It is well known that atherosclerotic cardiovascular (heart) disease is the leading cause of death in adults and that it can be prevented with healthy habits. That is why there are so many guidelines about reducing heart disease risk factors in adults.
It is now also known that heart disease can begin in childhood, especially in overweight children, and there is a growing push to target prevention at younger children so that they don't develop heart disease as adults. Adults also often pick up their bad habits, including poor 'dietary habits, physical activity behaviors, and the use of tobacco' as kids.
The American Heart Association recently released a scientific statement, AHA Guidelines for Primary Prevention of Atherosclerotic Cardiovascular Disease Beginning in Childhood, that can help parents and health professionals identify and manage risk factors children can have that will increase their risk of having heart disease as an adult.
Although there is not a lot of new information in these guidelines, it puts all previous recommendations in one place, including health promotion goals and recommendations to meet them, guidelines to identify kids at risk for cardiovascular disease and how to reduce their risk.
Health Promotion Goals
The guideline's health promotion goals for diet, smoking and physical activity are likely to be the most useful for parents. These goals include having a healthy diet, appropriate body weight, not smoking, and being physcially active each day.
Among the specific recommendations to meet these goals include:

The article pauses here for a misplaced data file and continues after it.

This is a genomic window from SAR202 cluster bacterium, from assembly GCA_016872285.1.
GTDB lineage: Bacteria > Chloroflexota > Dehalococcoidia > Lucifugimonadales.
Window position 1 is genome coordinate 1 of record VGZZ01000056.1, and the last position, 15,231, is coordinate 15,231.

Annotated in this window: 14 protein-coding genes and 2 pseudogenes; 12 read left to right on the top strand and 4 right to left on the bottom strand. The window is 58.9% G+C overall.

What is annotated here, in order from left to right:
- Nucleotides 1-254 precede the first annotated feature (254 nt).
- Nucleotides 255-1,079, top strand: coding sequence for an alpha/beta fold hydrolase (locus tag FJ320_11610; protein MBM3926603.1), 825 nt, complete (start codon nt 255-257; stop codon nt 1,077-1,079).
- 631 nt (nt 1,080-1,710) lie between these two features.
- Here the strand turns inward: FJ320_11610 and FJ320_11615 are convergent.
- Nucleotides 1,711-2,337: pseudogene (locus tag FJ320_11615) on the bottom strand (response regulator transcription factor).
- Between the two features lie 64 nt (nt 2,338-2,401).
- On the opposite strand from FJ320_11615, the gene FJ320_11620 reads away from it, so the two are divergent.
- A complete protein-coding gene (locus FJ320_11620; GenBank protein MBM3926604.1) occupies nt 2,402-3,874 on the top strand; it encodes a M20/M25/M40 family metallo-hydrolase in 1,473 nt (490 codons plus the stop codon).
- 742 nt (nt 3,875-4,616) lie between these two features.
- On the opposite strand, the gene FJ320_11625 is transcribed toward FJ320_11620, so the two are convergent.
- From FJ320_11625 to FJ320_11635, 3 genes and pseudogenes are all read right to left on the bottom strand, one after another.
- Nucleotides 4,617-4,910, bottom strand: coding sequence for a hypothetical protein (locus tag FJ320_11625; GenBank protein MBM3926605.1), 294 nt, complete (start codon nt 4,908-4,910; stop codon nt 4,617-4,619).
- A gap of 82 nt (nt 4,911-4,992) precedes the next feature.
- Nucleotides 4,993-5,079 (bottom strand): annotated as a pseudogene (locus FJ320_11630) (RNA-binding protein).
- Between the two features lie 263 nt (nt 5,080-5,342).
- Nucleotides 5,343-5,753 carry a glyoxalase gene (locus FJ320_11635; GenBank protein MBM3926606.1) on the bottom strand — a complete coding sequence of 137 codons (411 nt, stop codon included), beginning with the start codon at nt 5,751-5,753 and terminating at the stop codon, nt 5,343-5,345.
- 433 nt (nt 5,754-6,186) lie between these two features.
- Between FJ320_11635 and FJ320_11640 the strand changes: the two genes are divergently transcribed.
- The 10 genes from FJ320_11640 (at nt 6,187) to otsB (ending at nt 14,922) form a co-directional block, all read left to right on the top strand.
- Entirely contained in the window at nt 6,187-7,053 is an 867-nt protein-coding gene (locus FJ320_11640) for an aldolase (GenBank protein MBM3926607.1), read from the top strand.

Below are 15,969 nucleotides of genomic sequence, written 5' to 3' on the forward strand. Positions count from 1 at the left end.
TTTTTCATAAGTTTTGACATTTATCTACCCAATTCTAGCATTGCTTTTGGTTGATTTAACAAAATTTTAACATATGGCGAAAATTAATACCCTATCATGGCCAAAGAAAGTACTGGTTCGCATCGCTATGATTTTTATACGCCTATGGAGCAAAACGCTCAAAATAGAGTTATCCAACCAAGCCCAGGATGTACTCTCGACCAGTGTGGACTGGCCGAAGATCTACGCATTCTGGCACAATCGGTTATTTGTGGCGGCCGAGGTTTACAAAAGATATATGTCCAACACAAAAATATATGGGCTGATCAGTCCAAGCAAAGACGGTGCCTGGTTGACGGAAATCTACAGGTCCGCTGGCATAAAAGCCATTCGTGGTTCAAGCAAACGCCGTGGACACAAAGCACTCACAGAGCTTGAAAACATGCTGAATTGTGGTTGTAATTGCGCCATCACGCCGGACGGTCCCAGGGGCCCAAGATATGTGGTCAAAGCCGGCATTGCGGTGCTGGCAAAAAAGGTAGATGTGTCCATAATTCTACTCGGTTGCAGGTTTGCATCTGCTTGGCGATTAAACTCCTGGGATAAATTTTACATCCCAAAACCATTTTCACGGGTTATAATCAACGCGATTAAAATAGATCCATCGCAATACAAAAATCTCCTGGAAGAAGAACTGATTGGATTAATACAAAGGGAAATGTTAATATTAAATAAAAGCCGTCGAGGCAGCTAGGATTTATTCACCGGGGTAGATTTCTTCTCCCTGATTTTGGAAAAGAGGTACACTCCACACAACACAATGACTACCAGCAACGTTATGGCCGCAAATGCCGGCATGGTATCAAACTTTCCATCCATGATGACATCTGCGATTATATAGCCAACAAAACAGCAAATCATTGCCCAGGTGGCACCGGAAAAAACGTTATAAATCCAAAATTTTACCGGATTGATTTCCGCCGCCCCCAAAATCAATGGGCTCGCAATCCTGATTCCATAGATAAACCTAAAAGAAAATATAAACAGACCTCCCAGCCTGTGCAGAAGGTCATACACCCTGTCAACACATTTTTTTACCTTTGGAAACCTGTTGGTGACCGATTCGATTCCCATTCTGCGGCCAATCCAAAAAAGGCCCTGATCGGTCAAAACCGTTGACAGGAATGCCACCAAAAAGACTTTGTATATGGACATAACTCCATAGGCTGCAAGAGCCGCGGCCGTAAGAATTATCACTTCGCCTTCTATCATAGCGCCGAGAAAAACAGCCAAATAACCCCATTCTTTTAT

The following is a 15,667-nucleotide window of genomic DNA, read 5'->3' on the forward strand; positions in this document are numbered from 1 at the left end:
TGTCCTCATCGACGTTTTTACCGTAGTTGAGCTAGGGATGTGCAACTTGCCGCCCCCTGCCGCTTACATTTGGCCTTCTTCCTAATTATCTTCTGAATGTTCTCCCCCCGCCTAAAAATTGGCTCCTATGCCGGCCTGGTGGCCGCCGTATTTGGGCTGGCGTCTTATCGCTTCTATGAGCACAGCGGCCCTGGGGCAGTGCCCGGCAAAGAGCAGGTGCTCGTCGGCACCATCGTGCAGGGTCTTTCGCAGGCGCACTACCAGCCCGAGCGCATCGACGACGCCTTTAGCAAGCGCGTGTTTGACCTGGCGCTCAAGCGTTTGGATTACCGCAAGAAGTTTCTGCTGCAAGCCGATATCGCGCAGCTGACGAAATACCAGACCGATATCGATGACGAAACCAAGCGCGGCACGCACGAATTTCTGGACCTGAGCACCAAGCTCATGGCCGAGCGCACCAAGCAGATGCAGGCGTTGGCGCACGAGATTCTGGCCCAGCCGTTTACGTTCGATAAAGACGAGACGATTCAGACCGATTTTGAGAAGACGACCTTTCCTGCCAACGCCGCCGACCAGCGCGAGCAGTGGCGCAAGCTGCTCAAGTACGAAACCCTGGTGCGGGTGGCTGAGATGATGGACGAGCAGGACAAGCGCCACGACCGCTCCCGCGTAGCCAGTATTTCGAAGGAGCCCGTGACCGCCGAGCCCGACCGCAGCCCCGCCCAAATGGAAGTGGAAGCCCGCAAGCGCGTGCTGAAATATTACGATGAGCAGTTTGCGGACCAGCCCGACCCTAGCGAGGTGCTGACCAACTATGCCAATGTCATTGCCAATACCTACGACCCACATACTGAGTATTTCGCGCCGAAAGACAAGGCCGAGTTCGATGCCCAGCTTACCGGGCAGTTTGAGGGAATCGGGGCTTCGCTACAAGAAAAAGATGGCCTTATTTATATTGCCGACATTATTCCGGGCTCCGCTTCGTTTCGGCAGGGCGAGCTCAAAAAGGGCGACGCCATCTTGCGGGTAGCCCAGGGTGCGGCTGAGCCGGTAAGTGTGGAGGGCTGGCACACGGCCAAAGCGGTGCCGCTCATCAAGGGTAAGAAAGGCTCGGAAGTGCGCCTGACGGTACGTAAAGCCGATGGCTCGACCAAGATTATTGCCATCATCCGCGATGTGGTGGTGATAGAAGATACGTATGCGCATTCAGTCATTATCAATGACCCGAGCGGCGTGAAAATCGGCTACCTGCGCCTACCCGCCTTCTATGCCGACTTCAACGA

- eating a variety of fruits, vegetables, whole grains, dairy products, fish, legumes, poultry and lean meat
- limiting high fat foods once a child is two years old, including limiting foods high in saturated fats to less than 10% of calories each day, cholesterol to less than 300mg a day, and trans-fatty acids.
- limiting salt intake to less than 6g a day
- limiting the intake of sugar
- strongly advises kids to not begin smoking, stop smoking if they have already started, and avoiding second hand smoke.
- being physically active each day, with at least 60 minutes of moderate to vigorous fun physical activities each day, and limiting sedentary time watching TV, playing video games, talking on the phone, etc. to less than 2 hours a day.
Identifying High Risk Children
One of the best ways to identify kids at risk for cardiovascular disease is to look for risk factors in other family members, especially parents, grandparents, aunts and uncles. These risk factors include being overweight, having high blood pressure, high cholesterol, diabetes, or cardiovascular disease before age 55 for men or 65 for women. Having family members that smoke is another risk factor.
Children that have a family history of high cholesterol or early heart disease should have testing of fasting lipids after age 2. Those kids with other risk factors should have a lipid and lipoprotein analysis.
One of the other health promotion goals of this guideline is for children to have a 'desirable lipid profile', which would include having blood tests below the following values: